A new report released by the World Bank places Liberia amongst the world’s fastest growing economies.

Liberia’s latest upward movement amongst the world’s top economies, according to Madam Shanta Davaranja, World Bank’s Chief Economist for Africa, comes as a result of recent discovery and development of natural resources in the economies of said countries as well as direct foreign investments.

“In 2012, about a quarter of African countries grew at 7 percent or higher and a number of countries, notably Sierra Leone, Niger, Cote’ d’Ivoire, Liberia, Ethiopia, Burkina Faso and Rwanda, are amongst the fastest growing in the world” Madam Devaranja disclosed in Monrovia Monday through a video conference gathering that received huge attention across the globe.

“Economic growth in Sub-Saharan Africa is likely to reach more than 5 percent on average in 2013-2015 as a result of high commodity strong consumer spending on the continent, ensuring that the region remains amongst the fast growing in the World” the World Bank’s latest Africa Pulse, a twice yearly analysis of the issues shaping Africa’s economic prospects, said in its latest global economic ranking.

Despite attractive growths in the economies of these countries, the World Bank said in its report Monday that more needs to be done to reduce poverty on the African continent.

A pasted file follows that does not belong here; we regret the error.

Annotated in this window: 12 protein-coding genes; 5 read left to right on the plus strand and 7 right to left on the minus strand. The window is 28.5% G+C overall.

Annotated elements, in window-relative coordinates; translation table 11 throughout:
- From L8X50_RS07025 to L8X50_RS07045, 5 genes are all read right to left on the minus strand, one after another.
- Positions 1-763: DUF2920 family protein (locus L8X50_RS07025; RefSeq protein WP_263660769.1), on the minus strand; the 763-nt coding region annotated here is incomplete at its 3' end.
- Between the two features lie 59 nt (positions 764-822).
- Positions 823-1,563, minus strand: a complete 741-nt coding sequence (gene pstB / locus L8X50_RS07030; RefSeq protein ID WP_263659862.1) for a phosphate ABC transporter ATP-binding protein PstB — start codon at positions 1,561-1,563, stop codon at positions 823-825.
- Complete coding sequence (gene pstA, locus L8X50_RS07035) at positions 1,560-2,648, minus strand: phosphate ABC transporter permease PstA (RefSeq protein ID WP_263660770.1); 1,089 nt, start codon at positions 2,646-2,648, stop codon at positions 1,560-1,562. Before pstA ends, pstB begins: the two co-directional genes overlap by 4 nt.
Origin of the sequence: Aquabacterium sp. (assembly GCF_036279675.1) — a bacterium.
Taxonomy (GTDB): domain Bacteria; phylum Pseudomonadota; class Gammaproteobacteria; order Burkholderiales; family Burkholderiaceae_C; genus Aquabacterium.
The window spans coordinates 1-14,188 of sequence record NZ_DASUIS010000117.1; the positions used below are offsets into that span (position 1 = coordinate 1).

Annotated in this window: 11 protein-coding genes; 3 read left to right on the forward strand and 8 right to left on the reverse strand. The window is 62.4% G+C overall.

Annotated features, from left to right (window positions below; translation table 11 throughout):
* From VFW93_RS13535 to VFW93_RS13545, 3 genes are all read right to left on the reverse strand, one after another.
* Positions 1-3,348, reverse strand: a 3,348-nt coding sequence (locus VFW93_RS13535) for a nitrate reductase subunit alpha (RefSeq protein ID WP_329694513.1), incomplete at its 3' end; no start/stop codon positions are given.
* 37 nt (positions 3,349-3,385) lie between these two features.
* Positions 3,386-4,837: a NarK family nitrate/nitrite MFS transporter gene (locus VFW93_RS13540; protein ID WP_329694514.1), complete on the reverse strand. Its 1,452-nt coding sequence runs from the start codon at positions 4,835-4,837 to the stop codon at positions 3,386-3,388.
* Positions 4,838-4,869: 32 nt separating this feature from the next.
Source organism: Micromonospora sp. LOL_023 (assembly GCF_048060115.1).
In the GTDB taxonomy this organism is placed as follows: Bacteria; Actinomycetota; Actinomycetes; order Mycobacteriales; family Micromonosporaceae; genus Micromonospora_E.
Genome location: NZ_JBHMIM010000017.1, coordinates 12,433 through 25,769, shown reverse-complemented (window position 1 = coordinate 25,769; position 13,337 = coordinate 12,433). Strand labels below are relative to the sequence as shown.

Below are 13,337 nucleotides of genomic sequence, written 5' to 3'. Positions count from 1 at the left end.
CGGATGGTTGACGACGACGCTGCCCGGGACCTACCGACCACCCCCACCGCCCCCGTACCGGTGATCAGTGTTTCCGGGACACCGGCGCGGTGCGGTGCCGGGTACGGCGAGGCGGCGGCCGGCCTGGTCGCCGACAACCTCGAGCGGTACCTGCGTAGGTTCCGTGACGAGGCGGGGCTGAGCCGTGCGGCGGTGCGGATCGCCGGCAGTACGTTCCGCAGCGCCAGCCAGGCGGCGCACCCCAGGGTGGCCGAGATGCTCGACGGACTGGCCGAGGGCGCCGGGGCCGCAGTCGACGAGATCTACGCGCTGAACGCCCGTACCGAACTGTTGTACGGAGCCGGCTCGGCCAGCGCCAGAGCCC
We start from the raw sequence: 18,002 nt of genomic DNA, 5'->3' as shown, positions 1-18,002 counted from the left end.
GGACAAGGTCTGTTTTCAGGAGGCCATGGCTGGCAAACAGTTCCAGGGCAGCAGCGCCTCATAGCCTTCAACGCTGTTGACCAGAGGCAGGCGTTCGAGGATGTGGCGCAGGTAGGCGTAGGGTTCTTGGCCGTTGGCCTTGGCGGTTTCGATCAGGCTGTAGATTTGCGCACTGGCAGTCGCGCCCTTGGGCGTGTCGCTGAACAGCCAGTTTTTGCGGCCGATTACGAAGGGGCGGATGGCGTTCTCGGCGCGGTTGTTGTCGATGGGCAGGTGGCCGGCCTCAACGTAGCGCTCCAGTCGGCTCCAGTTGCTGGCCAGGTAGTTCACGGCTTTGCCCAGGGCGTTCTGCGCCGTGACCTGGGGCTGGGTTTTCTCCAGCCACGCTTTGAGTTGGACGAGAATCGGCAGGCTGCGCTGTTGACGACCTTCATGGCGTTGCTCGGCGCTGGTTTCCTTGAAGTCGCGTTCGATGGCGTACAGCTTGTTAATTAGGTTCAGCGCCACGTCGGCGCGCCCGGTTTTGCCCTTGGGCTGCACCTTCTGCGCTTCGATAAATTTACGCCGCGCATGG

Although Governments in Africa have shown some positive attitudes that have led to the cutting down of poverty rate in Sub-Saharan Africa, the World Bank said that Less Poverty significantly remains elusive.

In order to tackle the issue of poverty reduction on the African continent, WB suggested that African governments must invest in the informer sector, particularly agriculture, since in fact, “about 79% of poor African communities are mainly surviving on agriculture.”

“Welcoming the new assessment that Africa continues to grow faster than the global average in the World, the World Bank’s Vice President called on the need for faster progress in areas such as electricity and food in the vulnerable areas of The Sahel and The Hom of Africa, and that significantly more energy and agricultural productivity were needed to raise the quality of life of Africans throughout the continent and reduce poverty significantly” The World Bank’s report indicated.

Adding “African countries will need to bring more electricity, nutritious food, jobs and opportunity to families and communities across the continent in order to better their lives, end extreme poverty, and promote shared prosperity.”

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